Blurb Shortlisted for the 2012 Melita Hume Prize (UK) and the 2015 ANA Poetry Prize, Clinical Blues, Dami’s Ajayi debut collection has already been tagged a classic book of poems. Published by the now-rested WriteHouse Collective, this poetic meditation on coming of age, science and humanity is a rewarding read.
Themes Love, Death, Suffering and Music.
Editing Inconsistent capitalisation of titles. Grammatical error noticed may be as a result of poetic licence.
Review Reading poetry for academic grades is one thing, reading it for leisure is another. For this review, we have presented our findings as people who love reading for pleasure and enjoy reading the occasional poem. We’d say our experience of poetry is elementary.
The poetry collection is divided into three parts; Love Poems, Hospital Poems and Barroom Reflections.
Love Poems: This part has seventeen poems on the subject matter of love and relationships. The author writes about love, lust, sex, the housewife, the woman’s anatomy. But the poems aren’t about the lovely and mushy part of love. Most of the poems are about the darker side of love and failed relationships.
Lady B My favourite poems in this part are Konji Blues and Measuring Resistance. The author uses a lot of metaphors and similes which brings the poems alive. I liked the vivid imagery created in the first poem, Promenade:
“Aren’t love songs boulders / Sitting stiff in the rivers of / Thought? ready to irrigate / The Soul with promise of / Uncertainties?”
Similarly, I liked these lines in Love Songs as it conveyed the message in the poem graphically:
“I relive your landscape, / Anthills of Igbara-oke; fresh air / Crisp like mint currency.”
Mo I particularly love the Domesticated Couplets, The Anti-Valentine Poem and Memories Revisited because they were simple enough to grasp and I understand the subject of the poems.
Hospital Poems: This part has eleven poems about day-to-day life in a hospital. We’ve read poems about death and illness but none talking about these from the perspective of a medical practitioner. Overall, it read like an autobiography of the author–a collection of autobiographical short stories. The poems, Portrait of a Poet and The Life of I are out of place here.
Hurford Titi, 2010, a short poem about a child left behind in hospital by her mother evoked strong feelings of empathy. The Life of I about writers is short, punchy and tragic, with striking lines like:
“So many dismissed thoughts of an author / Misfired missives that blot virgin A4s. / Revised versions of the Life of Pi / Are squashed balls, curdles of a waste bin.”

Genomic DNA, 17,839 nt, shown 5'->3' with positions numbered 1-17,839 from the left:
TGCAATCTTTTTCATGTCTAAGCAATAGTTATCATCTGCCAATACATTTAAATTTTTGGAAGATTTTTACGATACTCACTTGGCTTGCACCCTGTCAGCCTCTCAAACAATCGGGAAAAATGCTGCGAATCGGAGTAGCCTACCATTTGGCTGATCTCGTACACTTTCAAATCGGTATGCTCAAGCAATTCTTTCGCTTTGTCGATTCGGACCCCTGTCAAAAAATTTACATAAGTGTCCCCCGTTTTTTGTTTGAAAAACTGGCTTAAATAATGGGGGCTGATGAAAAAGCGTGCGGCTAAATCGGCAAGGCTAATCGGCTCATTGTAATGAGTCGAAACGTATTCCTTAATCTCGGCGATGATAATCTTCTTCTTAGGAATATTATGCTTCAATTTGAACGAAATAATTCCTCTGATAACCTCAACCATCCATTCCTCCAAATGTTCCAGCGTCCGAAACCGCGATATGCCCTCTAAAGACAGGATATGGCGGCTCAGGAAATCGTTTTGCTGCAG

Standout lines in this part are from The Romasinder Skits:
“I have been clean six days / Haven’t been human for five.”
In Graffitti Too, these lines created a clear image of a highway in Abuja:
“But sirens are road disinfectants / For government Land Cruisers”
The poem subtly criticised government’s failure to provide basic amenities. The standout poem in this part is, Requiem for an Asphyxiated Neonate, a tragic poem:
“They will take your death as a wave of fate’s wand / Comfort themselves on a creaking bed / Fondling sour breasts.”
Barroom Reflections: This part has thirteen poems about various subject matters including music, politics, the growth of technology and Nigeria.
Mo In my favourite one- Libretto for Fela– The author used Fela’s music to create beautiful verses. He used poetry to explain the songs, writing in his own words what he thinks the songs say. Each one depicting the imagery of the titled song.
Lady B I connected with Bouazizi’s Ashes about Mohammed Bouazizi who set himself on fire and became the catalyst for the Tunisian revolution. It ends with these lines:
“But only one brave man / Roasted himself first, catalyst / For change.”
I also liked Golgotha, a poem about Nigeria:
“In so far as it lies / Within the confines of / Flora’s christening.”
The author makes many references to Highlife music in the poems. In the first poem, Promenade, he writes:
“I listen to Highlife. / Love songs, Olaiya’s.”
In Nashville Postcards:
“And straightening, I’m dancing Bata / To the Highlife of this Higher life.”
In Measuring Resistance:
“Where Highlife music floats on ghoulish oars.
In A Libretto for Fela:
“Highlife is eating smoke.”
We had mixed feelings about this poetry collection. It had some good poems and some poems which didn’t work for us but which had some good lines. However, the overall feeling was that the writing was heavy handed with unusual words and references to obscure things such as: “In a Beckett play” in Promenade and “And you bear no orchids, Miss Blandish” in Nashville Postcards. These references were looked up, thank goodness for google! It was in equal parts, interesting and frustrating to constantly look up many such references in the poems, it made one feel as though the poems were for a specific audience.
Clinical Blues is the author’s debut collection of poems. He has a new poetry book out, we look forward to reviewing that in due course as it would be interesting to see how his writing has developed over time. We’ve read prose by this author and we think his writing in prose is more confident than his poetry. You can read a sample of his prose here: This is Lagos Captured in Songs.
Page numbers 184
Publisher WriteHouse Collective
Damage N500 on Okadabooks
You can buy a copy of Clinical Blues on Okadabooks.
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